Remington Arms, a now-defunct manufacturer of the gun used in the Sandy Hook shooting, settled a lawsuit Tuesday with the victims' families.
The manufacturer agreed to pay $73 million to nine families of the victims and to let them release documents about the company's marketing tactics, the Associated Press reported.
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"The [families] had the energy, drive, and motivation to do whatever they could so that other families whether they are in a town, a city or a suburb would not have to go through the kind of pain they had to go through," said Joshua Koskoff, a lawyer for the families, during a press conference Tuesday. "When we first looked at the case, we thought it was about the gun. And the gun has a role here, but there was a chilling part to what we learned that was comparable to this, and that was about greed."
The families of nine shooting victims filed a lawsuit against Remington Arms in 2015. They argued Remington's Bushmaster XM15-E2S semiautomatic rifle, which was used in the Sandy Hook massacre, was sold to the general public with irresponsible marketing tactics. The Bushmaster is an AR-15 style rifle sold commercially as a semiautomatic rifle, meaning it only fires one round per pull of the trigger.
The company filed for bankruptcy in 2018 with hundreds of millions in debt and then filed again in 2020. It was then broken up and sold to various companies, Fox Business reported. The company argued in court it was not liable for the crimes committed with the guns it manufactured.
During a press conference, Koskoff argued Remington began engaging in irresponsible marketing practices after it was taken over Cerberus private equity, which gave up ownership of Remington during its first bankruptcy filing in 2018, the Street reported. Koskoff showed ads Remington made for Bushmaster aimed at younger men tapping into "their anxieties about masculinity."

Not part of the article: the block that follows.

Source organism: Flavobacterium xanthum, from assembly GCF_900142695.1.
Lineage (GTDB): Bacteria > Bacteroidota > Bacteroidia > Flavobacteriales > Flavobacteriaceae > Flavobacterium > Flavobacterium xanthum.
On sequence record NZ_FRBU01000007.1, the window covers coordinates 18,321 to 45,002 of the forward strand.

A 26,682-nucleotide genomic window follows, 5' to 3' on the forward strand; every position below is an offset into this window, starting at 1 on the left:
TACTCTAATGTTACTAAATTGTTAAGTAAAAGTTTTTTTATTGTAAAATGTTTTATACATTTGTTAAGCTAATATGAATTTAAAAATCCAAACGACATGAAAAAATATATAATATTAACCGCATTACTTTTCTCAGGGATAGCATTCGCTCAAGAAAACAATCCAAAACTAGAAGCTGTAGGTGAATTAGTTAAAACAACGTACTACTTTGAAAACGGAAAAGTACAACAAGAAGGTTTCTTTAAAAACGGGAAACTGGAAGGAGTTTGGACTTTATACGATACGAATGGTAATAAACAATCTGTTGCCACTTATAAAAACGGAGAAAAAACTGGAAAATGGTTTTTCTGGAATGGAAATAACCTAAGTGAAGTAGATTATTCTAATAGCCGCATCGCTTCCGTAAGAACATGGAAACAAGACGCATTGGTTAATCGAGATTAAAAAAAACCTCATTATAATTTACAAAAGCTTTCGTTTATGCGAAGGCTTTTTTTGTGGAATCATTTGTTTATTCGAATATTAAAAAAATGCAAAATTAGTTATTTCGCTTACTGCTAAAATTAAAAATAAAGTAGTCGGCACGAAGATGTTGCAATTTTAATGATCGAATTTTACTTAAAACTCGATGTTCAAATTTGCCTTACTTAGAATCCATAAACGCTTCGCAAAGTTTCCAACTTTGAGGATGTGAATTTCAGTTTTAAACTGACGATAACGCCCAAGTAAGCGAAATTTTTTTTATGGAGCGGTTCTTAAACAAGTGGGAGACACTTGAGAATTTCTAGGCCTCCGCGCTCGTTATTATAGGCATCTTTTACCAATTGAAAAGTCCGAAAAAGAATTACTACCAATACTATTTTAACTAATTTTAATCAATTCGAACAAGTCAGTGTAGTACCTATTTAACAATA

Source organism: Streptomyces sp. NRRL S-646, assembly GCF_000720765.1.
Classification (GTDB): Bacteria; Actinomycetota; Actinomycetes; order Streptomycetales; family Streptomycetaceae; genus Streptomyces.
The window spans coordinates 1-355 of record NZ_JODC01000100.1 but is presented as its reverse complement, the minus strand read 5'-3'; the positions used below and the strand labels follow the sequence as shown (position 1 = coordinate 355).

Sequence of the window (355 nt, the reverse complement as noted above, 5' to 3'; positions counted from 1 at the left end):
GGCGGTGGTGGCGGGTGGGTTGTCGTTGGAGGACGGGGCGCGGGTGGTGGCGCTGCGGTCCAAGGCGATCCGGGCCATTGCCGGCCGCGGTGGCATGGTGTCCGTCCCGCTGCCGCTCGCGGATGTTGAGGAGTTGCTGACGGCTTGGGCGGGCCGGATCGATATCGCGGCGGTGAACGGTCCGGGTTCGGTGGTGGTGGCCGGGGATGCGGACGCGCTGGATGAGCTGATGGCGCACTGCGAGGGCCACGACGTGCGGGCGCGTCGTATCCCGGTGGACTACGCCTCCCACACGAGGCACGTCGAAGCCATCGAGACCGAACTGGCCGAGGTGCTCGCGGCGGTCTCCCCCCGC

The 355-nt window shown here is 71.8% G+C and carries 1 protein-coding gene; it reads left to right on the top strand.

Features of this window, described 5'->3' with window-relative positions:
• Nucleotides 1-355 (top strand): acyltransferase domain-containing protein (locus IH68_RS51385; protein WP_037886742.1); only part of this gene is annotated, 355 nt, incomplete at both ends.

"What they did was they were so successful at sort of raising this product from the ashes, and the sales were going through the roof," he said. "All of their competitors were saying, 'Hey, you know that dusty old AR-15 that no one wanted? It's a cash cow.'"
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The Sandy Hook massacre occurred on Dec. 14, 2012, when 20-year-old Adam Lanza entered the school with the gun legally owned by his mother and killed 20 first-graders and six adults. He then killed himself when authorities arrived on the scene.
Koskoff said he was approached to sue Remington after the shooting took place. He said he expected the case to involve general tort law but quickly ran into difficulty with the Protection of Lawful Commerce in Arms Act, which protects gun manufacturers and dealers from being held liable for crimes committed with weapons they sell. His law firm relied on Connecticut Unfair Trade Practices Act, which prohibits deceptive marketing practices.